From Delhi to Agra, Ranthambore to Jaipur and the ‘lake city’ of Udaipur, Rajasthan filled us with excitement. At times the cities instilled a wee bit of fear and shock in us, it should be said, but we were experiencing it for the first time, with no make-up on nor any frills. ‘This is India’ is a commonly said phrase which we used ourselves on more than one occasion to make light of a fair few frustrating situations. For its many flaws, no one can deny that Rajasthan is heavily laden with jaw-dropping, shiny and exceptionally well looked after palaces, forts and magical places. It has wonderful qualities; not least the vibrancy of its street life (especially during wedding season), its smiley children and its unfaltering passion for religion – something which is certainly not exclusive to Rajasthan.
After a while though we found ourselves longing to get away from the dust that permeates the air and the bitter taste of pollution that lingers for so long in your mouth. There comes a point when you don’t want to wrap a scarf, t-shirt or wad of tissues around your mouth and nose every time you get in a tuk-tuk in a poor attempt to breathe in as little air as possible.
For us though, any feelings of uncomfortableness were just temporary. They would pass and we would move on to another town, another city, another place. For the young tuk-tuk wallah who spoke no English at all and who seemed to be new to the job given his noticeable happiness at being asked to take two tourists on a semi-long journey, his very smart attire and his lack of attempt to overcharge us, his feelings were permanent.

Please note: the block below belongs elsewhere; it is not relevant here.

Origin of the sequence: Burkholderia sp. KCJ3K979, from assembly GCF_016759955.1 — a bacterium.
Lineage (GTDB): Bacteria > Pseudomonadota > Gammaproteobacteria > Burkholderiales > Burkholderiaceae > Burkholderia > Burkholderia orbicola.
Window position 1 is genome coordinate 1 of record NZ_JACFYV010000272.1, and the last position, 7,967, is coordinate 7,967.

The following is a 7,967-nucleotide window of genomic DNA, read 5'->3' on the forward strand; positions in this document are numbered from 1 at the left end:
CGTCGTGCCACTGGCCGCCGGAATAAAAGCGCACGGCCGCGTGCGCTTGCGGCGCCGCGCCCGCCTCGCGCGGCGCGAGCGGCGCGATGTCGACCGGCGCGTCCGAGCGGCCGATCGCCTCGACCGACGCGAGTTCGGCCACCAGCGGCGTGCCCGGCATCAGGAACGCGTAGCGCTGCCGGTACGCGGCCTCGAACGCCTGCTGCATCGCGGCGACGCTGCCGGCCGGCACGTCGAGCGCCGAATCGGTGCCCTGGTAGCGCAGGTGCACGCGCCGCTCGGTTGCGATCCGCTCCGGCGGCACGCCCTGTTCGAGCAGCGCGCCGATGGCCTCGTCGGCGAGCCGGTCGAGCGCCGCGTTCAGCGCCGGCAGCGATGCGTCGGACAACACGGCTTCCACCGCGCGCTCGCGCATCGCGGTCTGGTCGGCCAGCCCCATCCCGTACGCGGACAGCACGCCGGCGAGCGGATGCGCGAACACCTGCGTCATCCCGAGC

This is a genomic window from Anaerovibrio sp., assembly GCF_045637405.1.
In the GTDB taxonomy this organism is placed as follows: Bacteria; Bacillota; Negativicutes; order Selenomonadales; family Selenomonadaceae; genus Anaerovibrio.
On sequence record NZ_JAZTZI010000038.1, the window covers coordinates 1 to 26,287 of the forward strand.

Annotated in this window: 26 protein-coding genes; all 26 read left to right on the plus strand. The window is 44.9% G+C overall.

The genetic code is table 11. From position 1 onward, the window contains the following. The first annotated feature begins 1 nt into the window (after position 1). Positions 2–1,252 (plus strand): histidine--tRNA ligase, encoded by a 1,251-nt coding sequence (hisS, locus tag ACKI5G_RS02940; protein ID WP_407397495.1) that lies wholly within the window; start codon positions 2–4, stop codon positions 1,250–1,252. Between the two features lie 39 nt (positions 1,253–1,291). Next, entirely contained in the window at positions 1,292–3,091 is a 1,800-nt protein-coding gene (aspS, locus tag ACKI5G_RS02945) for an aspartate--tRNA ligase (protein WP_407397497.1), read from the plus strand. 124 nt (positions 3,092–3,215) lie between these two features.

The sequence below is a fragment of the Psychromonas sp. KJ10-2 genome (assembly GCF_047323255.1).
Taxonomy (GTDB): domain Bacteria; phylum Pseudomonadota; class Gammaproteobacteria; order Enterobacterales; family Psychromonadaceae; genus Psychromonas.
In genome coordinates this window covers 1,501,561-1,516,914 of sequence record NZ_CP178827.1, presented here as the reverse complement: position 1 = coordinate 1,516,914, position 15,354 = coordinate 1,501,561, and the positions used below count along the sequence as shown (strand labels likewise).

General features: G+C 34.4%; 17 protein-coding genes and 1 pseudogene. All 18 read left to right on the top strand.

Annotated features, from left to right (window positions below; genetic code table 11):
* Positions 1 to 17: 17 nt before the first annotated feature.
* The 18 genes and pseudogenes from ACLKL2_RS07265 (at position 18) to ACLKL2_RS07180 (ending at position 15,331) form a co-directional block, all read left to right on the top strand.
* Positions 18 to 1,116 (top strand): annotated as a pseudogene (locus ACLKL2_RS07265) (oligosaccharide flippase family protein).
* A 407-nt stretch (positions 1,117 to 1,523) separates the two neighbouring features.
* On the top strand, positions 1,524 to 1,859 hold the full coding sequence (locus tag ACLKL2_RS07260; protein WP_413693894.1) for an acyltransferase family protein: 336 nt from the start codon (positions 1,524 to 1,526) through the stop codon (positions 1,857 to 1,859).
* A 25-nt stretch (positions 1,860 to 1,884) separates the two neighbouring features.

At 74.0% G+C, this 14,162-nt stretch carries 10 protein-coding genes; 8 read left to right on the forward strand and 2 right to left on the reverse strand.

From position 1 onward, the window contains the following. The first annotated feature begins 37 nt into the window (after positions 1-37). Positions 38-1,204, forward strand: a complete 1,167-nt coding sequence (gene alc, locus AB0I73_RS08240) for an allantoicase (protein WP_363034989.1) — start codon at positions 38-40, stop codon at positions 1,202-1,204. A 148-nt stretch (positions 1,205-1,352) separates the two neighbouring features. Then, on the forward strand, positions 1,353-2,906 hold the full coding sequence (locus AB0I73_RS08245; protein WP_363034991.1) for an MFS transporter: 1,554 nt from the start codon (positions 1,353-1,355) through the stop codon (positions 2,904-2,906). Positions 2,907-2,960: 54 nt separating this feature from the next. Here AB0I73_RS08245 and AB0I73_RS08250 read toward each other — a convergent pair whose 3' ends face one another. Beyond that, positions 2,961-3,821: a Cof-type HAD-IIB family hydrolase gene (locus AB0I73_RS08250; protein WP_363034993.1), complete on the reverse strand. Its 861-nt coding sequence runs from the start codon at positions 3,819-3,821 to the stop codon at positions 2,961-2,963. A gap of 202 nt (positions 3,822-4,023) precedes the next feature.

The smiley young man carefully winded his way through the congestion in Jaipur and out to the Amber Fort (pronounced ‘Amer’), about 11km out of the city and one of Jaipur’s must see sights. The Fort was built in the 16th century and stands high up on a hillside and is surrounded by spectacular views across the hills and a glistening lake which dominates the foreground. The view on our approach was so striking that our tuk-tuk wallah could not hide his delight, looking to the left every chance he could. It turns out he too was seeing it for the very first time like us. The friendly driver waited outside for a couple of hours whilst we looked around before smiling and waving at us to catch our attention and driving us back to the city. We covered our mouths again as he coughed and spluttered all the way back to Jaipur.
For this young man, hardly done with being a boy, his career is ahead of him as a tuk-tuk wallah. He will drive around day in, day out, picking up tourists and locals alike, and continue to live in this bubble of pollution until either his stars align or someone makes a conscious effort to make vast improvements to the congestion and air quality. Alternatively, he will keep going until the startlingly obvious health issues he will endure take their toll.
Of course, there are plenty of far worse jobs he could be doing in Jaipur so he is lucky that his entrepreneurial spirit has had a part to play in his journey through life thus far. There is a fascinating book called the ‘White Tiger’ that I read on our journey through India. It is a story about an entrepreneurial boy who grew up trying to escape life in the slums and who eventually made it as a driver for a wealthy family in Delhi before ending up owning businesses and becoming wealthy himself in Bangalore (after quite a bit of luck and a smattering of deceit). Whether our tuk-tuk wallah will be as lucky, who knows, but of all the tuk-tuk drivers we encountered I am sure I will wonder about the fate of this particular young man in the years to come.